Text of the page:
The butterfly doesn’t spring fully formed from the chrysalis immediately, nor the baby from its mother’s womb, nor a deep and abiding love at the first encounter. There is a point, certainly, when “cocooning” has completed its gestation, and life bursts forth into transformed expression—but only after the required time, at the fated hour, after being fashioned by invisible hands that move outside our will. Nowhere is this more evident than during our entrance into and exit from this world. Both birth and death gather the life force at some mysterious center, drawing attention gravitationally into a density only echoed during the many transitions we undergo as we grow and develop, as though in preparation for the implosion into life at the next level. It is humbling and heartbreaking to witness these primal transitions, humbling because we cannot but recognize that we are in the presence of something great, heartbreaking for the sheer magnitude of life gathering itself in readiness for the next iteration. In this sense, birth and death are evolutionary.
Of course, between our birth and our death is all that time in between. Steadied by the progression of the passing years, perhaps mesmerized by it, we soon forget our arrival through the doorway of the sacred, and may spend much of our life denying our inevitable appointment at that same door when breath begins to take its leave, and the unseen hands that prepared us for this world begin preparing us for the next. And yet, we have something to say about this. I mean that we have it within our means, at least somewhat, to remember, to meet the sacred halfway, so to speak, to recognize the mysterious in the everyday. Especially during times of profound transition—falling in love, falling ill, in the crucible of loss, when unnamed rites of passage overtake us—there is the opportunity to deliberately, intentionally enter the cocoon of change and allow mystery to move through us, to carry us along and reshape us. Such moments stand out as quietly momentous. They rewrite the rules and call us to transcend, to open ourselves to something unimagined, and to defer in our marrow to the something greater that has overtaken us.
It is possible, then, for us to “die” consciously, to willingly cooperate in the cocoons of change rather than fight, resist, assert our will, and all the rest of the ways we seem determined to make ourselves miserable. Instead, recognizing that change is at hand, that it has its own direction and timing, we can simply bow, cooperate, allow, move with. This requires a bit of practice in recognizing when it is time to stop doing and turn our attention to being. Conditions may be closing in upon us, like the contractions of birth and death that signal that life is ready, but we are safe in the refuge of having released all concern about outcomes, in trusting, as Rilke writes, that life has us in its hands and will not let us fall.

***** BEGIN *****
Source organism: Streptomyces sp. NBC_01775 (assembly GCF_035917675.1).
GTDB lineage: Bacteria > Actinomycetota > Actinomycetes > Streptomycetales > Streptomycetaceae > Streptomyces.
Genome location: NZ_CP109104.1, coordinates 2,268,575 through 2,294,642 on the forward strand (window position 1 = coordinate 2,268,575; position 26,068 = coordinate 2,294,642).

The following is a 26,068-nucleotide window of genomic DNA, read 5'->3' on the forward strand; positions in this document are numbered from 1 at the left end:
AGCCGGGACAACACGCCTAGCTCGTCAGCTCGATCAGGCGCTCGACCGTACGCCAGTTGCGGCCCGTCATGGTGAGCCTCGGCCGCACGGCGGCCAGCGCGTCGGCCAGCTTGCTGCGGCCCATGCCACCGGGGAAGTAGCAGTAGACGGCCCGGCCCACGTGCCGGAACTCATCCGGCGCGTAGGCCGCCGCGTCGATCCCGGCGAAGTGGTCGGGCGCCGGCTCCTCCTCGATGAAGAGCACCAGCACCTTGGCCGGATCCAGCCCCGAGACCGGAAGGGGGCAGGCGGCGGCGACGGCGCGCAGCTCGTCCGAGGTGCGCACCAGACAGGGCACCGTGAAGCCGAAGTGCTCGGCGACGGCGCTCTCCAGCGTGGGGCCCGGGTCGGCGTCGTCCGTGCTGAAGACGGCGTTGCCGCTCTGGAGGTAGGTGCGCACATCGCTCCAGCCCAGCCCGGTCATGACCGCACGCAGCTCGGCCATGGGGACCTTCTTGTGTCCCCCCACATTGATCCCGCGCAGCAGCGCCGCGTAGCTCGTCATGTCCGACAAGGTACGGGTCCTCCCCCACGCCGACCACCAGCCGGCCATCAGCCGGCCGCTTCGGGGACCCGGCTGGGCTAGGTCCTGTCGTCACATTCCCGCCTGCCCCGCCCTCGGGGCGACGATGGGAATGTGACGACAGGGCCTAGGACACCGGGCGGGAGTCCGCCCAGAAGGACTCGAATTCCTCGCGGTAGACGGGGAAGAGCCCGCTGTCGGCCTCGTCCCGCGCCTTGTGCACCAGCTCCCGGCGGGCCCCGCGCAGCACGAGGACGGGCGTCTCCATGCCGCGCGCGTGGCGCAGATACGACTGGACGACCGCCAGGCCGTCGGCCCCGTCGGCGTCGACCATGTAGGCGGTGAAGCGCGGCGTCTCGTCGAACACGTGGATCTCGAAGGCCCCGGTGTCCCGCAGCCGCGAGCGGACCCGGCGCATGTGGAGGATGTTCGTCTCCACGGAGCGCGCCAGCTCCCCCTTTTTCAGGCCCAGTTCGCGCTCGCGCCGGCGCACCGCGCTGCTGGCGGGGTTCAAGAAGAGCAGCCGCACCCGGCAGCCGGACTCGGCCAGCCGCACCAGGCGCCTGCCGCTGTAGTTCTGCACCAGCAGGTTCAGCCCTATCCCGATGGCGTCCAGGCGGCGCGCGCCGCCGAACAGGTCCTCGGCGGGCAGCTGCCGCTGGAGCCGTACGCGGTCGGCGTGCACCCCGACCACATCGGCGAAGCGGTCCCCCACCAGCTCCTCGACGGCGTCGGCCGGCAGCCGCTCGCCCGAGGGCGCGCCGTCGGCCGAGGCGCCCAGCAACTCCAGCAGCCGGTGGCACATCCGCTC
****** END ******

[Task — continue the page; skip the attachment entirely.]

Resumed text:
When we have come to the end of our will, when all further doing refuses to make a difference, every effort has the reverse effect, and our best plans only make things worse, we have a better option: We can bow. And this simple act of humility, of willingly entering the cocoon when it is time in the faith that life knows what it is doing even when we do not, can see us through to the other side.
30 July, 2017
Under the tyranny of erotic love he has permanently become while awake what he used to become occasionally while asleep.
| Socrates, The Republic, Book IX
The ancient Greeks, whose insight into human life arguably far surpasses anything that’s come along since, termed the soul, “psyche”—a word that also denoted “breath,” “self-mover,” and something like “life force.” Our descended form of this word, watered down through the Latin, is associated with the mind and perhaps also more broadly with consciousness, forming the root of such words as psychology and psychiatry, which seek to map, measure, assess, and treat a person’s soul or consciousness. Thus, psychosis, etymologically, refers to a sickness or abnormality of the mind, but in a sense truer to the original, a sickness or abnormality of the soul.
Plato explores this sense of soul sickness at length in Book IX of The Republic, which presents a number of arguments for the Socrates’s claim that the just life is in and of itself good, and that without virtue and a commitment to truth, there can be no true happiness—a position Plato introduces in a more abbreviated form in his dialogue Gorgias, which in this respect anticipates The Republic. One of the most intriguing and useful philosophical ideas we find in both the Gorgias and The Republic points to the close connection between soul and character, indicated by whether a person’s psyche is informed by virtue (arete) or vice (kakos).
One of the insights shared in this analysis is that the tyrant—whether a personal tyrant or, worse, a political tyrant—is tyrannized by his own tyranny, that he is a prisoner of urges and impulses that drive him inexorably toward self-destruction, a slave to a perverse side of love (eros) that drives him into ever deeper states of degeneracy, untruth, abusive and immoral acts, and along with these, isolation, fear, and suffering that can only be understood as a living nightmare. The reason that the political tyrant is worse—and worse off—than the personal tyrant, is that in rising to a position of power, he acquires the resources to indulge the sickness of his soul, the result of which is that he sets fires of resentment all around him, untempered by good judgment or any concern for consequences, even from those in his inner circle, and thus becomes even more isolated, living in constant fear of reprisal for all that he has stolen and all those whom he has exploited and injured along the way. It is a condition of catastrophic soul-disorder that eventually leaves the tyrant stranded in a living hell with no way out.
In the Gorgias, Socrates states that the person who gets away with a crime is actually worse off than the criminal who is caught and punished, since punishment serves as a penance, purging the soul of guilt and to that extent at least, restoring order. We likely all have set foot on the path of pettiness more than once, all had moments of vice or “viciousness” we regret—in our dreams at night or occasional moments when we were, though awake, asleep to our better knowing—but for most of us, there is a remedy that we see proven in philosophical counseling sessions every day, a remedy that becomes available the moment we stop blaming others and own whatever part we have been playing in the problem. Responsibility is never blame, but the creative act of taking back our power to tell the truth and do the right and good thing. Without the willingness to acknowledge and step up to this responsibility, we remain victims, powerless, slaves to the inner tyrant, whose destructive character, in the end, burdened by unbearable weight of its own tyranny, collapses on itself like a dying star.
30 June, 2017